Online shopping is now second-nature for millions of consumers, but it carries with it certain risks for identity theft. Some shoppers might think that avoiding online purchasing will eliminate potential problems, but in-person shopping can also have its own perils.
Determining the safest method for shopping isn't necessarily about choosing one or the other - it all comes down to knowing how to shop safely in either environment. Consider these potential identity theft
pitfalls of shopping in person and online:
You've just finished the last bite of a delicious meal. It was worth every penny, and as you put your John Hancock on the credit card receipt, you make certain that you leave a good tip to show your appreciation of the meal.
That meal will remain a good memory, until several months later when you start receiving bill collector calls, or strange merchandise that you didn't order is being delivered to your door with your name on it.
Identity theft unfortunately happens frequently at restaurants and bars, usually involving credit card fraud. Investigations often discover skimmers on the credit card readers, which capture and store the data embedded in the cards. This data is then used to add additional bogus charges to that account, or create new purchasing accounts in the victim's name, without the victim's knowledge.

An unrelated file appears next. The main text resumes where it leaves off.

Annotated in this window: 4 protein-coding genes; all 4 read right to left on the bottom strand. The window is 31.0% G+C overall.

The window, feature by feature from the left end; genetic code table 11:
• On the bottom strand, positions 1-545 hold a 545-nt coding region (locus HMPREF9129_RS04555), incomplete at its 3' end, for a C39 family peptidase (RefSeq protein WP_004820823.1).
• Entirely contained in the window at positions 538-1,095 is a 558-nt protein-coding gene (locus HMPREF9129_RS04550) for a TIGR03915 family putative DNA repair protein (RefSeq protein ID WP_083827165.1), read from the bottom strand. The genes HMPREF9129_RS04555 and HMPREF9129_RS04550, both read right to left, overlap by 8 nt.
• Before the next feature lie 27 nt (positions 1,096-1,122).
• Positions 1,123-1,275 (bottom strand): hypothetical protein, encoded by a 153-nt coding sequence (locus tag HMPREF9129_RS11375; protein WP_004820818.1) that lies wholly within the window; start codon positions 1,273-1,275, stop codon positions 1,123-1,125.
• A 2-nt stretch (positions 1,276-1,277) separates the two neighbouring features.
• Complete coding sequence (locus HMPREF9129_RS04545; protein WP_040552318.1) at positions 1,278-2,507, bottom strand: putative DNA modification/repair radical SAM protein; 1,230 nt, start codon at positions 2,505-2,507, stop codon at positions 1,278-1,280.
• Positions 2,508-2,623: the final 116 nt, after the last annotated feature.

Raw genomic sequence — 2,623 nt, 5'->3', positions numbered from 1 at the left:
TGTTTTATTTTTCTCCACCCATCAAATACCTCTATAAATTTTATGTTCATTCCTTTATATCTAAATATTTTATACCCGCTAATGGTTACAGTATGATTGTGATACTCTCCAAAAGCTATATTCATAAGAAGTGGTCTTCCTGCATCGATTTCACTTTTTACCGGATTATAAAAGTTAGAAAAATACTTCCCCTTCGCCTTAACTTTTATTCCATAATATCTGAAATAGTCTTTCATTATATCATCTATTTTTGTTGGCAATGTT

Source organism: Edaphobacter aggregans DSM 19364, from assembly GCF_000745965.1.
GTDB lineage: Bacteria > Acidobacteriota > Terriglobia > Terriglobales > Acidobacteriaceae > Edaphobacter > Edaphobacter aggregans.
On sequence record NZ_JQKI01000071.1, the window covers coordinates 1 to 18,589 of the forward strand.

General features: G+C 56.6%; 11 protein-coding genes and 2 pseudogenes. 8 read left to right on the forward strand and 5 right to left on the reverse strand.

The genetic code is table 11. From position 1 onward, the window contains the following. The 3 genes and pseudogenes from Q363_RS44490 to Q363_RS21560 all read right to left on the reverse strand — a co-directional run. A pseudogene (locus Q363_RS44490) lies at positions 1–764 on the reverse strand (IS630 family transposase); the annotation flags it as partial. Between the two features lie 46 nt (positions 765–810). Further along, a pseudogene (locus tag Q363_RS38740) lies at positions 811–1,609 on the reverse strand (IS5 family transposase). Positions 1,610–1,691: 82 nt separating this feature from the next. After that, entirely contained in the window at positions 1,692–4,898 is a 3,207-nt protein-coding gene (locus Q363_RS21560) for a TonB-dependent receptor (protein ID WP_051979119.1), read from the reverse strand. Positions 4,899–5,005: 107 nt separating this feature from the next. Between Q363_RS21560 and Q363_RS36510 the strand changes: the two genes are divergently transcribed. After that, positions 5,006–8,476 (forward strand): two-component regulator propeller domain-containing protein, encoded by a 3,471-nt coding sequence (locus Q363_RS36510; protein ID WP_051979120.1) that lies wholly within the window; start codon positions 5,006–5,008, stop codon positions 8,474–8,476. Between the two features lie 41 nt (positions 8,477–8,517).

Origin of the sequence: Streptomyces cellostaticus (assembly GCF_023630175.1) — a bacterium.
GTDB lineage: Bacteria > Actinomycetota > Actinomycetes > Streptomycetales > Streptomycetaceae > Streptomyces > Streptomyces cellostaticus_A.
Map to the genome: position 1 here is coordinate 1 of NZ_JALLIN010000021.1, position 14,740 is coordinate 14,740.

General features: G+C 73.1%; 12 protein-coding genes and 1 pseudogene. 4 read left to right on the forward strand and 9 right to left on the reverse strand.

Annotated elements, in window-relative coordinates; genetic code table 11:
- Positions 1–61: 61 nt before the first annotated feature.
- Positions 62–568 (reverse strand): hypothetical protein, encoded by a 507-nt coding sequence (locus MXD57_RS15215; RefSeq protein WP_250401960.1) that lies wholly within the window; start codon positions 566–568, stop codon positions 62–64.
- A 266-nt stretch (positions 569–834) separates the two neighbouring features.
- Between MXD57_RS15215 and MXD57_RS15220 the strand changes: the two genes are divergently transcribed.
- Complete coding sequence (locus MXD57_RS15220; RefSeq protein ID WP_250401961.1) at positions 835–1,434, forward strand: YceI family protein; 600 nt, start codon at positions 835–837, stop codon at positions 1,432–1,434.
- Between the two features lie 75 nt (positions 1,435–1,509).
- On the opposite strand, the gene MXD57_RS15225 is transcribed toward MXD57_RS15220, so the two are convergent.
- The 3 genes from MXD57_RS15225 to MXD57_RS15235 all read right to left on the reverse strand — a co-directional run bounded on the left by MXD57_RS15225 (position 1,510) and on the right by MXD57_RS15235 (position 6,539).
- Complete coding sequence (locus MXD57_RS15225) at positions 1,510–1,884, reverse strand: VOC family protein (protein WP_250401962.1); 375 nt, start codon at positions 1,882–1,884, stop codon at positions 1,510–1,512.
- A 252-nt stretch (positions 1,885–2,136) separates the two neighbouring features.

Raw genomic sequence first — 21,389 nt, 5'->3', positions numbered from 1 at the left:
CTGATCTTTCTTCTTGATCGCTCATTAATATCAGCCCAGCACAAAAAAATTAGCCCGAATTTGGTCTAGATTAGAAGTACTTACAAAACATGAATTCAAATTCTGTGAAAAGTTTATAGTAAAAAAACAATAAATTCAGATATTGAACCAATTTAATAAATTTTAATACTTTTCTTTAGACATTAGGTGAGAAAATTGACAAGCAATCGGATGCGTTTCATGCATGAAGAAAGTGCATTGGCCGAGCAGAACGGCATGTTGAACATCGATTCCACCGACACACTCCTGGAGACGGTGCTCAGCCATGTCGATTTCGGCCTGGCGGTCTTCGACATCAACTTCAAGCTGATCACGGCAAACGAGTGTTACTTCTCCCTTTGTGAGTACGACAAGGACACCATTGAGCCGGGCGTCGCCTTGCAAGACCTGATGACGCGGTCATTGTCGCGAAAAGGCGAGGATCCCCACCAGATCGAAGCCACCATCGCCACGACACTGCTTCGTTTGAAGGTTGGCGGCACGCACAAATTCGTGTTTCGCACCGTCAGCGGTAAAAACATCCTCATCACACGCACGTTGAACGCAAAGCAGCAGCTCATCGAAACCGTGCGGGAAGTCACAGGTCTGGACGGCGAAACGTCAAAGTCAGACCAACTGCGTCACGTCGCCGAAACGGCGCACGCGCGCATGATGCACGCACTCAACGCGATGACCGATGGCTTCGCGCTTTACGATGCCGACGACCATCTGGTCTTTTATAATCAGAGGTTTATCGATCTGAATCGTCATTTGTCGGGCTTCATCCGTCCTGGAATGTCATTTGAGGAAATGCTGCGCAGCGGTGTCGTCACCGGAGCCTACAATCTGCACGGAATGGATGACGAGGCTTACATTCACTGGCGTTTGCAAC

So how do you protect yourself when eating out? Here are three tips to help protect your identity:
1. Pay in cash. It might feel dangerous to carry around a large amount of cash to cover all the evening's activities, but even if you lose the cash, in the long run it's a better deal than if someone steals your credit card number and runs up the balance making online purchases. (more...)
Your identity was stolen, and now you (finally) have it resolved. To protect against another occurrence, and to keep a closer eye on your accounts, be sure to take the following steps to reduce your risk.
• Check your credit reports from the three credit reporting companies on a rotating basis. While you were working to fix your case of identity theft, you were entitled to a copy of a free credit report, but once everything is resolved, you will only qualify for a free report from each company once a year. Always review the report for any information that is inaccurate.
• Establish a bill-paying calendar. Identity thieves often target mail service, because bills can contain account and other personal identifying information. If you are able, opt for online billing services, and keep track of dates bills should arrive. If they don't show up, contact the account provider to check the account information.
Cleaning and finances don't intuitively go hand-in-hand, but spring's a great time to address both. Since you're already doing your taxes, it's the perfect time to do a little financial house cleaning.
Here are a few financial spring cleaning tips that can also help :
• Check your credit report. Regularly monitoring your credit is perhaps the best way to protect yourself from identity theft. Inaccuracies in your report are the first clues that your identity has been stolen, which is why most identity theft services include credit monitoring.